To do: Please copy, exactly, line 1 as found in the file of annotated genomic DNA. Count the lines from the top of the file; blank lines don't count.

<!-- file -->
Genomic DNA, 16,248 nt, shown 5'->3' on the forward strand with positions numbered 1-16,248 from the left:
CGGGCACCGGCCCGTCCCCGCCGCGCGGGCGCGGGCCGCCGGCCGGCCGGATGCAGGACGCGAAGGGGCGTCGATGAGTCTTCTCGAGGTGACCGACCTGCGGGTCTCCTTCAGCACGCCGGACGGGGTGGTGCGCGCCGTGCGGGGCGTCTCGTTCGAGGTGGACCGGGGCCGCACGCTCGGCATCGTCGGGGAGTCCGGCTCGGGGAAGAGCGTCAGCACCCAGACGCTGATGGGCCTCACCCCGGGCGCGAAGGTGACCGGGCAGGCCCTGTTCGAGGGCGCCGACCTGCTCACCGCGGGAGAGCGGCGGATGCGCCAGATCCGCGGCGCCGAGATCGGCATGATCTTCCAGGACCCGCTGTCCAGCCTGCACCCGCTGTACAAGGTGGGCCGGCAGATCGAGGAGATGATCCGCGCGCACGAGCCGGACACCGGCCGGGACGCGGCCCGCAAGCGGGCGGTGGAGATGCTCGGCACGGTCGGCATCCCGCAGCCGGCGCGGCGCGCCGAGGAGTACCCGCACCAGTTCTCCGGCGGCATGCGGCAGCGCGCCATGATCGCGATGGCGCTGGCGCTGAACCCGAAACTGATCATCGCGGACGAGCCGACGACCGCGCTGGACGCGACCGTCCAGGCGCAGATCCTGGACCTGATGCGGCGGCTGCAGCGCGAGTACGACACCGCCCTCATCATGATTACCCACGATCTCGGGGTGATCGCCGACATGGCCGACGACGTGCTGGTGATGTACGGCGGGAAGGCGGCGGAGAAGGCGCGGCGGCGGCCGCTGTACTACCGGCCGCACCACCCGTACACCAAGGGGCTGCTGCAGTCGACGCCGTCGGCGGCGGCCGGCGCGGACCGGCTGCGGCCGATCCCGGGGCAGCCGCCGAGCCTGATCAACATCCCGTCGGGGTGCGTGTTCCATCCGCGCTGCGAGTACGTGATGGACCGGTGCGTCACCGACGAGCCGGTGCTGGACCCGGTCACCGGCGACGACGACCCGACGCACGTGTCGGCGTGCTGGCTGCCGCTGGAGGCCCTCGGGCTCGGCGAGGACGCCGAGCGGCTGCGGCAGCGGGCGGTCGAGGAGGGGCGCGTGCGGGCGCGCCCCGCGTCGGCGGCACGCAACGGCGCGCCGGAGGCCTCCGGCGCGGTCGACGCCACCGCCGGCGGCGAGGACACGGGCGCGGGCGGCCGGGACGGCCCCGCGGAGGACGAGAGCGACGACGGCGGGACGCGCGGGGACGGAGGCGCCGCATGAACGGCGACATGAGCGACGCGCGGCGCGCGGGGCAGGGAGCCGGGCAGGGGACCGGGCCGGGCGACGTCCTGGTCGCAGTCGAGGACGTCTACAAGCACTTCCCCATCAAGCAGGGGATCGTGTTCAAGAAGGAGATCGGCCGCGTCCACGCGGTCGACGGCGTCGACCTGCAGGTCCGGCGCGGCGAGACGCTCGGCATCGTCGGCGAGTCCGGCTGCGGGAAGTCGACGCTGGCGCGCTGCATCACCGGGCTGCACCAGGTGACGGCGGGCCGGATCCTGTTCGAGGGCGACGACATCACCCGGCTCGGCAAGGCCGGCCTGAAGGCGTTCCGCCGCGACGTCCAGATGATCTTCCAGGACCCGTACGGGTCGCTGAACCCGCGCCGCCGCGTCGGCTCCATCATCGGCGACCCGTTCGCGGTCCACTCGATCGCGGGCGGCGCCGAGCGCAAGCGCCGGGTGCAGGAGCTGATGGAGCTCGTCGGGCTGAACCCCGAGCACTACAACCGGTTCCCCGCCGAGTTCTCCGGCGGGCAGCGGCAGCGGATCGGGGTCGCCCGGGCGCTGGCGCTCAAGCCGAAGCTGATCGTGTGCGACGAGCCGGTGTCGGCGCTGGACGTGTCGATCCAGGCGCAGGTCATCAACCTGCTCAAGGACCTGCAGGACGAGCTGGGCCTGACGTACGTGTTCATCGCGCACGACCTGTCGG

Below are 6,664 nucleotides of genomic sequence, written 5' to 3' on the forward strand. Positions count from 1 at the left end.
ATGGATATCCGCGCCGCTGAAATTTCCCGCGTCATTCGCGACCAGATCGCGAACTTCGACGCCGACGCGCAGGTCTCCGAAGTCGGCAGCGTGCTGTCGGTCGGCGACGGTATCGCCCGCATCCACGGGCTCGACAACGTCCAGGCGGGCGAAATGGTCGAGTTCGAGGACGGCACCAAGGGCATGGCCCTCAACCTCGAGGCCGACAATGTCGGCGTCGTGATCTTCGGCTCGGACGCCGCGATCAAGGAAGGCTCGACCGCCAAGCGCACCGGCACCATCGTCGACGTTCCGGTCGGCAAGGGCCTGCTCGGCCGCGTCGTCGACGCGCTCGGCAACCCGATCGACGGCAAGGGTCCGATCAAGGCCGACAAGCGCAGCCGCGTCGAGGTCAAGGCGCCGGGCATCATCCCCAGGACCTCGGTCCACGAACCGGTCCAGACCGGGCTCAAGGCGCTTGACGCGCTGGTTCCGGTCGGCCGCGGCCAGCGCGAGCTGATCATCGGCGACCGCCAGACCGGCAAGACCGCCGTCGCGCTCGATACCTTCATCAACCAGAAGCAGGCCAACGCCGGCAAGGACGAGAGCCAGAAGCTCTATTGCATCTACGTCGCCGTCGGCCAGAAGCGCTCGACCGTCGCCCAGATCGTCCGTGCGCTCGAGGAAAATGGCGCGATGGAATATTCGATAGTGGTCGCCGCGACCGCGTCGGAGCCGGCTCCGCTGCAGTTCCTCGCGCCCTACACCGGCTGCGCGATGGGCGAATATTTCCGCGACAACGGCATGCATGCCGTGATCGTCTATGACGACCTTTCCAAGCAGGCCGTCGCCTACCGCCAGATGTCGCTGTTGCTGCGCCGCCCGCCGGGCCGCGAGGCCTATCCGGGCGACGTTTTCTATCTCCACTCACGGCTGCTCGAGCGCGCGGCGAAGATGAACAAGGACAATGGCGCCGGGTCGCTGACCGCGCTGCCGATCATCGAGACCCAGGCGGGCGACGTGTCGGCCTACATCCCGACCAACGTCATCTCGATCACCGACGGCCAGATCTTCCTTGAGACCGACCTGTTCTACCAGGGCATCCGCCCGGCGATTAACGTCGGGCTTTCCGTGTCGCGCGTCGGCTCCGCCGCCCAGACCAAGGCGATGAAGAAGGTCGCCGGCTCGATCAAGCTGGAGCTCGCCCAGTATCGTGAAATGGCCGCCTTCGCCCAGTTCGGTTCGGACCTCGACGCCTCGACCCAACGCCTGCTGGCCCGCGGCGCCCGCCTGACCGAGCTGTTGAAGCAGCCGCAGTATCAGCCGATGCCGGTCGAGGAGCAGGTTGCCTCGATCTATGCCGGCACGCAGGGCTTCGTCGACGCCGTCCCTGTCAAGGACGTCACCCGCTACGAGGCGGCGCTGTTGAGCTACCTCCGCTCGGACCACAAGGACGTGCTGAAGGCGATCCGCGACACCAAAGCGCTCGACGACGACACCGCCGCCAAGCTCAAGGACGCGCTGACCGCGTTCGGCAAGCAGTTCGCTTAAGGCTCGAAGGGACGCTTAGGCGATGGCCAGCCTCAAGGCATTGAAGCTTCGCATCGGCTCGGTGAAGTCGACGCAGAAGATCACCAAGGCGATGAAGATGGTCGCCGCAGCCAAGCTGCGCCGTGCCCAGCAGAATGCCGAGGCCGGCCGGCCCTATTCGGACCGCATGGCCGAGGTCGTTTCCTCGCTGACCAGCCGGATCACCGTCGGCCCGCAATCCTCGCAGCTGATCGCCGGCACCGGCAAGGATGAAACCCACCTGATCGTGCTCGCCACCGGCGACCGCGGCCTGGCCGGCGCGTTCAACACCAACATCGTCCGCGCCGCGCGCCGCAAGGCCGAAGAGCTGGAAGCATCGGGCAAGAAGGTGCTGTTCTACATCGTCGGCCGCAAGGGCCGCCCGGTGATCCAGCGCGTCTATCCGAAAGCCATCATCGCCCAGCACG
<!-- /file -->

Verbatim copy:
Genomic DNA, 16,248 nt, shown 5'->3' on the forward strand with positions numbered 1-16,248 from the left: